Boom Truck Training
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Boom Truck Training Frequently Asked Questions
How often do I need boom truck training?
OSHA requires boom truck training for boom truck operators–on that there is no question. Where confusion exists is how often operators need boom truck refresher training or recertification. Outside of the initial safety training class, it is common to see companies set recertification at every three years. We are one of them. And here’s why:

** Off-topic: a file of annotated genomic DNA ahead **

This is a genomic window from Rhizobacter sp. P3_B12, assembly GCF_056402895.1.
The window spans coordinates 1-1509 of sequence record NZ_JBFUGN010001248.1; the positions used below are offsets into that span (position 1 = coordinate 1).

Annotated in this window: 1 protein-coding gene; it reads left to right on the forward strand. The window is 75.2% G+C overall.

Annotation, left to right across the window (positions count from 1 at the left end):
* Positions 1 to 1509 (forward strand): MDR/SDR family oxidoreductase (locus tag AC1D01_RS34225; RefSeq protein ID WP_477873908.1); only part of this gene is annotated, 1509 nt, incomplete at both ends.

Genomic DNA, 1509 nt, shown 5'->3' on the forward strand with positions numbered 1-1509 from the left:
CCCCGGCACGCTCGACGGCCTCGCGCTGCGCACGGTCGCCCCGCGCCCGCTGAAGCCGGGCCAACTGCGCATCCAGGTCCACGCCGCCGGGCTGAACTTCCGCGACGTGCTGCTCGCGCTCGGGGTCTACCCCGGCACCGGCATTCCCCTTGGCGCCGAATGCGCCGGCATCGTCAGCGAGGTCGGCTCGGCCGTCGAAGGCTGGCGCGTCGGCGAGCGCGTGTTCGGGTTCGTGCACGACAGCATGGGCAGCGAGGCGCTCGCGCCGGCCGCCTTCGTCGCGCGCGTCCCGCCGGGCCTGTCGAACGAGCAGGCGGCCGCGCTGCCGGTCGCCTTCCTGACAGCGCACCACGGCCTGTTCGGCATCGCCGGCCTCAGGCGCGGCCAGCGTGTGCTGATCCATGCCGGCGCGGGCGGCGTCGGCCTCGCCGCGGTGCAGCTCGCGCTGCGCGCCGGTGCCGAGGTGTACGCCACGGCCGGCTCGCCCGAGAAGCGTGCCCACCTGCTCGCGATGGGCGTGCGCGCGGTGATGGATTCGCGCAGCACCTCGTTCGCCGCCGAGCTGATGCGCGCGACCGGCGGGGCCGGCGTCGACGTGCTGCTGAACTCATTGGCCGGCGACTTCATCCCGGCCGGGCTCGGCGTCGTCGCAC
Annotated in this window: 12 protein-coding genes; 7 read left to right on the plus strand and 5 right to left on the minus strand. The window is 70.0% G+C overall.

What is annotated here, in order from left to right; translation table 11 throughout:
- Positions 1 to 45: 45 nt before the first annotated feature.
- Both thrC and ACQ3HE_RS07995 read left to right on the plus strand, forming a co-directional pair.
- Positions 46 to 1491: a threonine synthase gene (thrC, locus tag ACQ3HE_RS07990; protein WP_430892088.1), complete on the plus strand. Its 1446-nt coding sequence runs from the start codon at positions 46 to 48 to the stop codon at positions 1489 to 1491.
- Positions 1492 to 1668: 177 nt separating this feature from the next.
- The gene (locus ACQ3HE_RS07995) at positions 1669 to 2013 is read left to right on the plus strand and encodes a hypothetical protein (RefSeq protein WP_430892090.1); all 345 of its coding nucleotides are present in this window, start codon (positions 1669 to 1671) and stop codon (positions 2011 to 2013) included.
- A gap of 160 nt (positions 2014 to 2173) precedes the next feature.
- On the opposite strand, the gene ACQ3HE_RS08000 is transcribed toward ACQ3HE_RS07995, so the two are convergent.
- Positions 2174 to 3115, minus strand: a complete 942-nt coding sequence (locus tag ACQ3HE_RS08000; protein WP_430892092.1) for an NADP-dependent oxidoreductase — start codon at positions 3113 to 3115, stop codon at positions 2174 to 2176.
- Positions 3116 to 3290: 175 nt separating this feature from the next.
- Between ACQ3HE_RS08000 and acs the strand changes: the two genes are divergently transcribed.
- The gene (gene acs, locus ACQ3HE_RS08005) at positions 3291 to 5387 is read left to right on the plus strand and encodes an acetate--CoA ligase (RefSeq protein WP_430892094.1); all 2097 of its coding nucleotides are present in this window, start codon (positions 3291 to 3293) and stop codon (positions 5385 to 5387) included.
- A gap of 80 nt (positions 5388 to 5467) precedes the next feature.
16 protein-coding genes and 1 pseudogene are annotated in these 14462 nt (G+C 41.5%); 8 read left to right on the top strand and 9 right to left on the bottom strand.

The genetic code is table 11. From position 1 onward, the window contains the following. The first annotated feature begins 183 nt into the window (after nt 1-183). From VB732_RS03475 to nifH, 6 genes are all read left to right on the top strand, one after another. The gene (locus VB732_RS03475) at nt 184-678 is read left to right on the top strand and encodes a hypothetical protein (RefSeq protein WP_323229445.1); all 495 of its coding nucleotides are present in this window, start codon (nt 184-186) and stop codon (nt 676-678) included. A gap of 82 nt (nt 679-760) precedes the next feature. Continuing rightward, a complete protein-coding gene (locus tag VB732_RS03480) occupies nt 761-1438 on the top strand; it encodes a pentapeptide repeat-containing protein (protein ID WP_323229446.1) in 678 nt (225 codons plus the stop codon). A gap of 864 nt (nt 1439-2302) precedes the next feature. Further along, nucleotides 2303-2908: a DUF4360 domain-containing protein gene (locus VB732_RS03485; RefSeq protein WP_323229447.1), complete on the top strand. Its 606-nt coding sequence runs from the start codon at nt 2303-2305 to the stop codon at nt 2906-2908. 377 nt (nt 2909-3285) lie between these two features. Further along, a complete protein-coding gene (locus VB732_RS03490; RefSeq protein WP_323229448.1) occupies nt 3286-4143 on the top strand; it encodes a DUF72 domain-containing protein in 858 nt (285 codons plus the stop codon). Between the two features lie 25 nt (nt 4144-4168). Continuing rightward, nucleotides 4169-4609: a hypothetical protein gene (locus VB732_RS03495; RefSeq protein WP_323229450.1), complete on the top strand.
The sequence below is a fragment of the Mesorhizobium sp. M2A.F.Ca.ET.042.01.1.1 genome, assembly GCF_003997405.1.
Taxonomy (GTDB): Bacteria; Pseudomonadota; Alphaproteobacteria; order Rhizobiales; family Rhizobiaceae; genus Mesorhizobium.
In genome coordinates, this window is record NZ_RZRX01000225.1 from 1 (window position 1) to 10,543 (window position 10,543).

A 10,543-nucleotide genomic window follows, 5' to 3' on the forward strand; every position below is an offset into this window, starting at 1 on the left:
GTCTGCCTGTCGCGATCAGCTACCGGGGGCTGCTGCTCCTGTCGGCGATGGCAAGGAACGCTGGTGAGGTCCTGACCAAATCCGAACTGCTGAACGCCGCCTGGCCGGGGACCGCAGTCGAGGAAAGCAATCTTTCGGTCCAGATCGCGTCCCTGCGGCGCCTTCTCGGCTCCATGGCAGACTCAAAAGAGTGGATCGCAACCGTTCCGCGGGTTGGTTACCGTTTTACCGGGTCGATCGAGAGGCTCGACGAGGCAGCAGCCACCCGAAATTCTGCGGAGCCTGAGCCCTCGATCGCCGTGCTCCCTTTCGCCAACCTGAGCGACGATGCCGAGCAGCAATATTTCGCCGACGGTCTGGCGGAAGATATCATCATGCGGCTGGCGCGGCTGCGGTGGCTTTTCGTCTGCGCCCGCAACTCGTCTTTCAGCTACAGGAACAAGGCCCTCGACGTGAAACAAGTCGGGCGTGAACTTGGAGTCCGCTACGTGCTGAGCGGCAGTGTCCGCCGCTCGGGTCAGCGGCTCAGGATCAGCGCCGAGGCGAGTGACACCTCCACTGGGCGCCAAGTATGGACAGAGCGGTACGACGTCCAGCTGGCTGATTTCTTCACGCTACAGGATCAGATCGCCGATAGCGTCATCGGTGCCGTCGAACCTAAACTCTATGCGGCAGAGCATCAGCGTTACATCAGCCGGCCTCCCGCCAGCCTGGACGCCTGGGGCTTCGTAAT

As far as this 3-year boom truck training certification goes, OSHA regulations are very specific when it comes to forklifts and a couple other pieces of equipment. However, on everything else they are not so clear. They just state the employer must regularly provide safety training for their aerial lift operators. Following industry best practices, we’ve adopted this 3-year term in order to help employers comply with the general standard of regularly providing and proving boom truck training. Ultimately, it is up to the employer to determine how frequently their boom truck operators need to be trained. Many of our customers require it more often, annually even. Others may stretch it out a bit. In working with OSHA, though, it is our experience that they like to see employers adopt the strictest standard when the regulations are not clear. For instance, we know of companies that didn’t train every three years and were reprimanded by OSHA for not offering additional training more often. It is not uncommon for OSHA to refer to the forklift standard as the pattern by which training should be carried out for other pieces of equipment. On a side note, OSHA is slowly but surely making training requirements specific for other pieces of equipment so there are no gray areas. Mobile cranes and aerial lifts, for instance, are all undergoing potential changes to the regulations that will reference training specifically.